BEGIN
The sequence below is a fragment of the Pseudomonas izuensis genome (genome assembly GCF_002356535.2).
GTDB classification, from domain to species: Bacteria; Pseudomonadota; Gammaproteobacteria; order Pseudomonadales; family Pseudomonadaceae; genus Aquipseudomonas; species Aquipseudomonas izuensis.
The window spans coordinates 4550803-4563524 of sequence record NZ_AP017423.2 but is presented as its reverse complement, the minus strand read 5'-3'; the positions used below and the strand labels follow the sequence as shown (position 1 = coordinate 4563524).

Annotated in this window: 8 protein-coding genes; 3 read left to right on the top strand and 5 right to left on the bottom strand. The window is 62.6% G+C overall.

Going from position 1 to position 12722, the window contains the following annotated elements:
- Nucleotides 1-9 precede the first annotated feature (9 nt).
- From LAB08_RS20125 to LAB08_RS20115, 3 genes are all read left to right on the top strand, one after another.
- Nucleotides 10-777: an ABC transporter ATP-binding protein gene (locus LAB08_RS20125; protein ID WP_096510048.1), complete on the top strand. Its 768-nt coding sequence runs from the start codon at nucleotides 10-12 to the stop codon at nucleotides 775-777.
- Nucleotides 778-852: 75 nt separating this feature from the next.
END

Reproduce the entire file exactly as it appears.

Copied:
The sequence below is a fragment of the Pseudomonas izuensis genome (genome assembly GCF_002356535.2).
GTDB classification, from domain to species: Bacteria; Pseudomonadota; Gammaproteobacteria; order Pseudomonadales; family Pseudomonadaceae; genus Aquipseudomonas; species Aquipseudomonas izuensis.
The window spans coordinates 4550803-4563524 of sequence record NZ_AP017423.2 but is presented as its reverse complement, the minus strand read 5'-3'; the positions used below and the strand labels follow the sequence as shown (position 1 = coordinate 4563524).

Annotated in this window: 8 protein-coding genes; 3 read left to right on the top strand and 5 right to left on the bottom strand. The window is 62.6% G+C overall.

Going from position 1 to position 12722, the window contains the following annotated elements:
- Nucleotides 1-9 precede the first annotated feature (9 nt).
- From LAB08_RS20125 to LAB08_RS20115, 3 genes are all read left to right on the top strand, one after another.
- Nucleotides 10-777: an ABC transporter ATP-binding protein gene (locus LAB08_RS20125; protein ID WP_096510048.1), complete on the top strand. Its 768-nt coding sequence runs from the start codon at nucleotides 10-12 to the stop codon at nucleotides 775-777.
- Nucleotides 778-852: 75 nt separating this feature from the next.